Crime

Teen accused of running man over will be tried as adult

By TIM CHITWOOD

tchitwood@ledger-enquirer.com

The Phenix City teen accused of fatally injuring a father of two by running him over last year will be tried as an adult for reckless murder, Russell County Circuit Judge Michael Bellamy has decided.

Joshua Lee Gorman, 17, had sought youthful offender status before being tried in the death of Nathan Wombles, 31, whom Gorman is alleged to have run over with a 1987 Jeep Wrangler about 11:30 p.m. April 26 on Bonanza Drive, off U.S. Highway 80 in the Ladonia area.

Wombles was pronounced dead at 12:23 a.m. at the Midtown Medical Center in Columbus, investigators said. He left behind a wife and two young children.

Witnesses told authorities Gorman ran Wombles over as Wombles tried to confront the teen about a family dispute involving Wombles’ brother, police said.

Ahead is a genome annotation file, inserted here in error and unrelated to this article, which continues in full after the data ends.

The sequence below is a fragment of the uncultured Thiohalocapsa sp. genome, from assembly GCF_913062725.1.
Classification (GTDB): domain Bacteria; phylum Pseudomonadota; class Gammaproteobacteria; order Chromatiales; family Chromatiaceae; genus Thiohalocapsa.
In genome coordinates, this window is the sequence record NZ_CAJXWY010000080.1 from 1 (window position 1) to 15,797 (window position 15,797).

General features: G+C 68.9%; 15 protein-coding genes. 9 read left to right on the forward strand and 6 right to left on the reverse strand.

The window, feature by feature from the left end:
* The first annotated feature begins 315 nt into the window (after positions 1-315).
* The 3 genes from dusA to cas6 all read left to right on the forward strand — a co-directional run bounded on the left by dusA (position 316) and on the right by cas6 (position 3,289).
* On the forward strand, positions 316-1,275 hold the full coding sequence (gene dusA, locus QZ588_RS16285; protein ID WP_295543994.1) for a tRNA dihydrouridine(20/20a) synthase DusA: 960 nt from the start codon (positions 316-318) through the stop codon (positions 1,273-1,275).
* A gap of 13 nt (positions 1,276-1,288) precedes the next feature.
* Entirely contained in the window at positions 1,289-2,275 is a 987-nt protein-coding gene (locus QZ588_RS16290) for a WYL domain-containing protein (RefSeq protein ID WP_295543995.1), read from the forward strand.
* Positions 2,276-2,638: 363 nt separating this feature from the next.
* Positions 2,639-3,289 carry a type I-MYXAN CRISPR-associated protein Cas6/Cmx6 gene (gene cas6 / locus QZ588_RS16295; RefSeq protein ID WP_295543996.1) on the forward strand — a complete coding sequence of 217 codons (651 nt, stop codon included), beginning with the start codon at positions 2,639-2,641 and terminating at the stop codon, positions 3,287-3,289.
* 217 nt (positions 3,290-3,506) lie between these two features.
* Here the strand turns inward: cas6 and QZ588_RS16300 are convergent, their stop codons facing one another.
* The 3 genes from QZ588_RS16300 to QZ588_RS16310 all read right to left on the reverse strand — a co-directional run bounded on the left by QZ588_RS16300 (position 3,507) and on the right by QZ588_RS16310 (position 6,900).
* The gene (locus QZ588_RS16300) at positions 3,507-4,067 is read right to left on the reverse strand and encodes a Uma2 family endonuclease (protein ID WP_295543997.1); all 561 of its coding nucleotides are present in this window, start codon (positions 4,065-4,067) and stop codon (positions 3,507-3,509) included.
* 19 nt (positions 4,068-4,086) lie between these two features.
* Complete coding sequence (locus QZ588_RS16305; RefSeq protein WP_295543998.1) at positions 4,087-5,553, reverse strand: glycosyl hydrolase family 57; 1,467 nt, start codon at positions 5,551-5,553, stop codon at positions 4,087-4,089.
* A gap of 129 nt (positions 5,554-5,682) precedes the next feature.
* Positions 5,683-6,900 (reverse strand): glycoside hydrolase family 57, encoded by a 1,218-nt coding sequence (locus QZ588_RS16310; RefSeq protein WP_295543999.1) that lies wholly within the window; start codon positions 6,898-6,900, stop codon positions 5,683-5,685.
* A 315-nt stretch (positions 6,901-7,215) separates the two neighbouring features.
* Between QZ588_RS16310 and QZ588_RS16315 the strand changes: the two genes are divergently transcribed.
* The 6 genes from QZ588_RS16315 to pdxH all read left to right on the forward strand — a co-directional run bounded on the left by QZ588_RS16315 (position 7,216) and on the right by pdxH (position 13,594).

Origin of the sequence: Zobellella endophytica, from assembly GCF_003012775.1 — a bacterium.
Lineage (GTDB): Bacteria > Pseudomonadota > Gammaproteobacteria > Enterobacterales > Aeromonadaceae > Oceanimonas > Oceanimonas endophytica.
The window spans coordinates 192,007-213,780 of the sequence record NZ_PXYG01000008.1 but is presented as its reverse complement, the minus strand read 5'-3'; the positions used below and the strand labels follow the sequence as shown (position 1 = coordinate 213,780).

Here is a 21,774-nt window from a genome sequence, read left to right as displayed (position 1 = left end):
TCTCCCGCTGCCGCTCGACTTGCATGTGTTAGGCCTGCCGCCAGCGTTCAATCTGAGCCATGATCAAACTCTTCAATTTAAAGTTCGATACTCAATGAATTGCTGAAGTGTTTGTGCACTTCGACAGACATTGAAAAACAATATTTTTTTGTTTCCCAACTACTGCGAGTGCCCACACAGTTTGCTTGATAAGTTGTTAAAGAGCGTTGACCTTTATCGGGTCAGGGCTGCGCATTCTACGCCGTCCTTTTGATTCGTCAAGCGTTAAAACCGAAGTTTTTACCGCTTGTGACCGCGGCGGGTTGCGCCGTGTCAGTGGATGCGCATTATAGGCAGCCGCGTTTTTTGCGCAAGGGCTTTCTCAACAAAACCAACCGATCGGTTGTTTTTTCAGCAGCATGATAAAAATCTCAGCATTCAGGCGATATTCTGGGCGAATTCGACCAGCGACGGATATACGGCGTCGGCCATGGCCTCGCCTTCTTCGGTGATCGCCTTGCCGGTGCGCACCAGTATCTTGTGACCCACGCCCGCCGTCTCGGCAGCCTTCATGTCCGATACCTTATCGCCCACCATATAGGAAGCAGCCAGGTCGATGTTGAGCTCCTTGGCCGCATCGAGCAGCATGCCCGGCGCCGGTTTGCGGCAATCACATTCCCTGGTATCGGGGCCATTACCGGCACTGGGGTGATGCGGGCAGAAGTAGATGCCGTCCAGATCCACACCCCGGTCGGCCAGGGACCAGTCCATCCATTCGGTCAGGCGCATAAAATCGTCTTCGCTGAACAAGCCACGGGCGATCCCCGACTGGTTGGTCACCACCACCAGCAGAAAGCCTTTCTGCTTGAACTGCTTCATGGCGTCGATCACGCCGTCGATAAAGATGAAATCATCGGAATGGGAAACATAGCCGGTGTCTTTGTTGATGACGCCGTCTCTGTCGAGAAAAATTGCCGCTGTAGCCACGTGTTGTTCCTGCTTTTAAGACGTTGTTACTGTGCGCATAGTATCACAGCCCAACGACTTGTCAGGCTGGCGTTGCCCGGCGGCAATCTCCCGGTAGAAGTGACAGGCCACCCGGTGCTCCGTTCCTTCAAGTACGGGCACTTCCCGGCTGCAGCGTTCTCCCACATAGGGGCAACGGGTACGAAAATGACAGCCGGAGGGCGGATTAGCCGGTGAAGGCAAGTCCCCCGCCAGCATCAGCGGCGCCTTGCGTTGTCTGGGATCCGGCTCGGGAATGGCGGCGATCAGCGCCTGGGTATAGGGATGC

Nearby residents last year complained that Gorman and his friends were terrorizing their neighborhood with reckless driving and abusive behavior, court records show. Some who wrote letters seeking help from law enforcement asked not to be publicly identified for fear of further harassment.

All the streets there have Western-sounding names. Residents signing a petition seeking police protection listed addresses on Stagecoach Drive, Lasso Loop, Gunsmoke Trail, Campfire Street, Buckboard Street, Cattle Run Drive and Pony Trail Street.

Two of the petitions bear dates preceding Wombles' death.

The neighbors said Gorman lives on Branding Iron Street between Stagecoach Drive and Bonanza Drive.

Gorman was only 16 at the time of the incident. His youthful-offender application said that had he been granted that status, he would have waived his right to a trial by jury and agreed to have the judge alone hear his case.

Such applications first require the defendant’s criminal record be examined to determine whether previous offenses would preclude gaining youthful offender status.

Attorneys have said that had Gorman been designated a youthful offender, he under Alabama law would have served no more than three years in prison; the offense would not have been listed as a conviction on his record; and his criminal record would have been sealed.

Gorman is represented by Phenix City attorney Eric Funderburk.

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